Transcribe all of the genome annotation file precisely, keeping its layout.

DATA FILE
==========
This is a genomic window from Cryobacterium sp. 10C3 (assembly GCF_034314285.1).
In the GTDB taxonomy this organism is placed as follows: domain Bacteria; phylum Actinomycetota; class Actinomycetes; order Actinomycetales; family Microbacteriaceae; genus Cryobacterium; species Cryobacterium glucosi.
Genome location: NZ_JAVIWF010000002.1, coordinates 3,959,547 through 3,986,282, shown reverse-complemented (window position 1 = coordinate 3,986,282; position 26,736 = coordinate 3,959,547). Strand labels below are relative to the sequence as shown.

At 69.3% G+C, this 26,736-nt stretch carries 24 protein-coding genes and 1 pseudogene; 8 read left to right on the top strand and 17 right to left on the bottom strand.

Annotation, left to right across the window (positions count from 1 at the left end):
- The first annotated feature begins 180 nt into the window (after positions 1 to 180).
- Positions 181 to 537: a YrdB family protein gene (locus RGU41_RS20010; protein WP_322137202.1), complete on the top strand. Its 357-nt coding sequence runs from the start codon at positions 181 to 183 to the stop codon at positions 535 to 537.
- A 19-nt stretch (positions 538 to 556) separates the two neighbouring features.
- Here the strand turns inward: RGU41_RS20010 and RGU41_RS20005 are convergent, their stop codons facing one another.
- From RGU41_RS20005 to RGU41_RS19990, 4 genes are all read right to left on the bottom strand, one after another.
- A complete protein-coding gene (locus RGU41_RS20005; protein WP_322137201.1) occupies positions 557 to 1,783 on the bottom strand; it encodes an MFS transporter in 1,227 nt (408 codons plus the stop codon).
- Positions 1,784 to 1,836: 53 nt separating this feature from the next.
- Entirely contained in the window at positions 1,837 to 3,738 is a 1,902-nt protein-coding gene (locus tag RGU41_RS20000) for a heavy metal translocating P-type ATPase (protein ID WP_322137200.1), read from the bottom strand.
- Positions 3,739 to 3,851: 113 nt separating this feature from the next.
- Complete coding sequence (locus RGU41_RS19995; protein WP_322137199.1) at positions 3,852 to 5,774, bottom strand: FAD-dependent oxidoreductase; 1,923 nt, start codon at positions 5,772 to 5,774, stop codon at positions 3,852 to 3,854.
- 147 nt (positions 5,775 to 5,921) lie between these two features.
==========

This is a genomic window from Cryobacterium sp. 10C3 (assembly GCF_034314285.1).
In the GTDB taxonomy this organism is placed as follows: domain Bacteria; phylum Actinomycetota; class Actinomycetes; order Actinomycetales; family Microbacteriaceae; genus Cryobacterium; species Cryobacterium glucosi.
Genome location: NZ_JAVIWF010000002.1, coordinates 3,959,547 through 3,986,282, shown reverse-complemented (window position 1 = coordinate 3,986,282; position 26,736 = coordinate 3,959,547). Strand labels below are relative to the sequence as shown.

At 69.3% G+C, this 26,736-nt stretch carries 24 protein-coding genes and 1 pseudogene; 8 read left to right on the top strand and 17 right to left on the bottom strand.

Annotation, left to right across the window (positions count from 1 at the left end):
- The first annotated feature begins 180 nt into the window (after positions 1 to 180).
- Positions 181 to 537: a YrdB family protein gene (locus RGU41_RS20010; protein WP_322137202.1), complete on the top strand. Its 357-nt coding sequence runs from the start codon at positions 181 to 183 to the stop codon at positions 535 to 537.
- A 19-nt stretch (positions 538 to 556) separates the two neighbouring features.
- Here the strand turns inward: RGU41_RS20010 and RGU41_RS20005 are convergent, their stop codons facing one another.
- From RGU41_RS20005 to RGU41_RS19990, 4 genes are all read right to left on the bottom strand, one after another.
- A complete protein-coding gene (locus RGU41_RS20005; protein WP_322137201.1) occupies positions 557 to 1,783 on the bottom strand; it encodes an MFS transporter in 1,227 nt (408 codons plus the stop codon).
- Positions 1,784 to 1,836: 53 nt separating this feature from the next.
- Entirely contained in the window at positions 1,837 to 3,738 is a 1,902-nt protein-coding gene (locus tag RGU41_RS20000) for a heavy metal translocating P-type ATPase (protein ID WP_322137200.1), read from the bottom strand.
- Positions 3,739 to 3,851: 113 nt separating this feature from the next.
- Complete coding sequence (locus RGU41_RS19995; protein WP_322137199.1) at positions 3,852 to 5,774, bottom strand: FAD-dependent oxidoreductase; 1,923 nt, start codon at positions 5,772 to 5,774, stop codon at positions 3,852 to 3,854.
- 147 nt (positions 5,775 to 5,921) lie between these two features.